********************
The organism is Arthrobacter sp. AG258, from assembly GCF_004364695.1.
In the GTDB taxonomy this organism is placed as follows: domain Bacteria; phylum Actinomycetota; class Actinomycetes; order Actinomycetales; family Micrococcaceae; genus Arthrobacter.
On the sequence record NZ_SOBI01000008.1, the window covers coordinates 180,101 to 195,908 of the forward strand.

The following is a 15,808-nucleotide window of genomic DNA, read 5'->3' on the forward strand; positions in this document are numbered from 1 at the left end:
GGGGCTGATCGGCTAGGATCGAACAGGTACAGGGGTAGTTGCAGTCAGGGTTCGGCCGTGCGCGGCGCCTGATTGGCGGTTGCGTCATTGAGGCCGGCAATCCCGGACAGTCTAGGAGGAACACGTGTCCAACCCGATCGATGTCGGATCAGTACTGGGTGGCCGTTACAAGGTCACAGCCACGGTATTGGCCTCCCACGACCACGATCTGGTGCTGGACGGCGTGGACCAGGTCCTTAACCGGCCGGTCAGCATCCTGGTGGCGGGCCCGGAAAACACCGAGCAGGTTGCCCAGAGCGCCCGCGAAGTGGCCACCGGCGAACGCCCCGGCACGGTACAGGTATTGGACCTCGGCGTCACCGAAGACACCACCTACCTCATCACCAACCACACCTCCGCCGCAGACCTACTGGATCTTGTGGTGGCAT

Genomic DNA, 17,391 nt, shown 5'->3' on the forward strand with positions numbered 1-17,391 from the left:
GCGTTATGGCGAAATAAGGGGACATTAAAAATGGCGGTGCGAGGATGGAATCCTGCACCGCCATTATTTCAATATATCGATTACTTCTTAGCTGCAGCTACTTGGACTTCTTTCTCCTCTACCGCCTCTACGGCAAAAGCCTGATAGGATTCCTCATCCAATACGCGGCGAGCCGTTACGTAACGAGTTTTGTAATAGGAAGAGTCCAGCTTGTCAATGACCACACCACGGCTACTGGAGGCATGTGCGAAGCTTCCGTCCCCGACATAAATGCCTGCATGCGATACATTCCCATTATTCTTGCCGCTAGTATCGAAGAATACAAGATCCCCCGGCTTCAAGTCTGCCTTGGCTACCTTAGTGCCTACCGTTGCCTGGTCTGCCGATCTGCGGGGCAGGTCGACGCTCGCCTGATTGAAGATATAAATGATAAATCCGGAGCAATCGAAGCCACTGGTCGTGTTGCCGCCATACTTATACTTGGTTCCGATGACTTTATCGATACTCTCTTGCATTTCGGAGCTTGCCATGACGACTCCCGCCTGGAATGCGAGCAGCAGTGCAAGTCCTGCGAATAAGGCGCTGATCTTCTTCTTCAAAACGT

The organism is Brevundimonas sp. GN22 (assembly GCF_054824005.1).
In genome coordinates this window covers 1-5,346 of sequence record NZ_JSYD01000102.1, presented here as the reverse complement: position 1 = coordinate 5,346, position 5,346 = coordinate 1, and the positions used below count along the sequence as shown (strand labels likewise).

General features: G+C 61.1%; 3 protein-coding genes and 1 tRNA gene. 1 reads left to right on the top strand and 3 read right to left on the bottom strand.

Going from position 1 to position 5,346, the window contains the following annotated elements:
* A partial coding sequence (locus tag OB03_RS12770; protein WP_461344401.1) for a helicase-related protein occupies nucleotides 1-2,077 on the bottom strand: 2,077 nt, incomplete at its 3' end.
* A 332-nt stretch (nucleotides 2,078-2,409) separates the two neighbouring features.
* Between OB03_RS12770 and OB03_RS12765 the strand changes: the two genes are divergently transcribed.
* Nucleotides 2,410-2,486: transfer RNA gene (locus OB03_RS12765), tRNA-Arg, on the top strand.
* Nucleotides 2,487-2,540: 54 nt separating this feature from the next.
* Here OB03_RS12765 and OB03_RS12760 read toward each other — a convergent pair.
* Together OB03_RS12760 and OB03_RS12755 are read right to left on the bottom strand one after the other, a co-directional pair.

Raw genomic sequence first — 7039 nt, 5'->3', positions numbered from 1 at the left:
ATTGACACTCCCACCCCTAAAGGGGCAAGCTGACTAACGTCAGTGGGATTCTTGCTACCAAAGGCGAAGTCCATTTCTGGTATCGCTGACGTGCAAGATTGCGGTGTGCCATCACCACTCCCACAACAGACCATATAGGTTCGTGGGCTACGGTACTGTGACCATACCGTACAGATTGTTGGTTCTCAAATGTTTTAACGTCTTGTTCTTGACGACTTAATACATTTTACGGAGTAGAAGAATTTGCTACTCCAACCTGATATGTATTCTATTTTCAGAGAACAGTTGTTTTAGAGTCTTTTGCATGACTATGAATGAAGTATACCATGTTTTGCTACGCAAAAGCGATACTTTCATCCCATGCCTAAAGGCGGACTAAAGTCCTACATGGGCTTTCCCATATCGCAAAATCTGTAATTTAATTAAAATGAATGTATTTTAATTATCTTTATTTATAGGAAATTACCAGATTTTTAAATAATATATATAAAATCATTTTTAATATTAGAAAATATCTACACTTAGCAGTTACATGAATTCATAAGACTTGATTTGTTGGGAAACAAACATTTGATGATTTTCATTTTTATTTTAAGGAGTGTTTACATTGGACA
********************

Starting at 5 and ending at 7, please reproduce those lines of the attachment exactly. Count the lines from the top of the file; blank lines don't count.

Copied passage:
GGGGCTGATCGGCTAGGATCGAACAGGTACAGGGGTAGTTGCAGTCAGGGTTCGGCCGTGCGCGGCGCCTGATTGGCGGTTGCGTCATTGAGGCCGGCAATCCCGGACAGTCTAGGAGGAACACGTGTCCAACCCGATCGATGTCGGATCAGTACTGGGTGGCCGTTACAAGGTCACAGCCACGGTATTGGCCTCCCACGACCACGATCTGGTGCTGGACGGCGTGGACCAGGTCCTTAACCGGCCGGTCAGCATCCTGGTGGCGGGCCCGGAAAACACCGAGCAGGTTGCCCAGAGCGCCCGCGAAGTGGCCACCGGCGAACGCCCCGGCACGGTACAGGTATTGGACCTCGGCGTCACCGAAGACACCACCTACCTCATCACCAACCACACCTCCGCCGCAGACCTACTGGATCTTGTGGTGGCAT

Genomic DNA, 17,391 nt, shown 5'->3' on the forward strand with positions numbered 1-17,391 from the left:
GCGTTATGGCGAAATAAGGGGACATTAAAAATGGCGGTGCGAGGATGGAATCCTGCACCGCCATTATTTCAATATATCGATTACTTCTTAGCTGCAGCTACTTGGACTTCTTTCTCCTCTACCGCCTCTACGGCAAAAGCCTGATAGGATTCCTCATCCAATACGCGGCGAGCCGTTACGTAACGAGTTTTGTAATAGGAAGAGTCCAGCTTGTCAATGACCACACCACGGCTACTGGAGGCATGTGCGAAGCTTCCGTCCCCGACATAAATGCCTGCATGCGATACATTCCCATTATTCTTGCCGCTAGTATCGAAGAATACAAGATCCCCCGGCTTCAAGTCTGCCTTGGCTACCTTAGTGCCTACCGTTGCCTGGTCTGCCGATCTGCGGGGCAGGTCGACGCTCGCCTGATTGAAGATATAAATGATAAATCCGGAGCAATCGAAGCCACTGGTCGTGTTGCCGCCATACTTATACTTGGTTCCGATGACTTTATCGATACTCTCTTGCATTTCGGAGCTTGCCATGACGACTCCCGCCTGGAATGCGAGCAGCAGTGCAAGTCCTGCGAATAAGGCGCTGATCTTCTTCTTCAAAACGT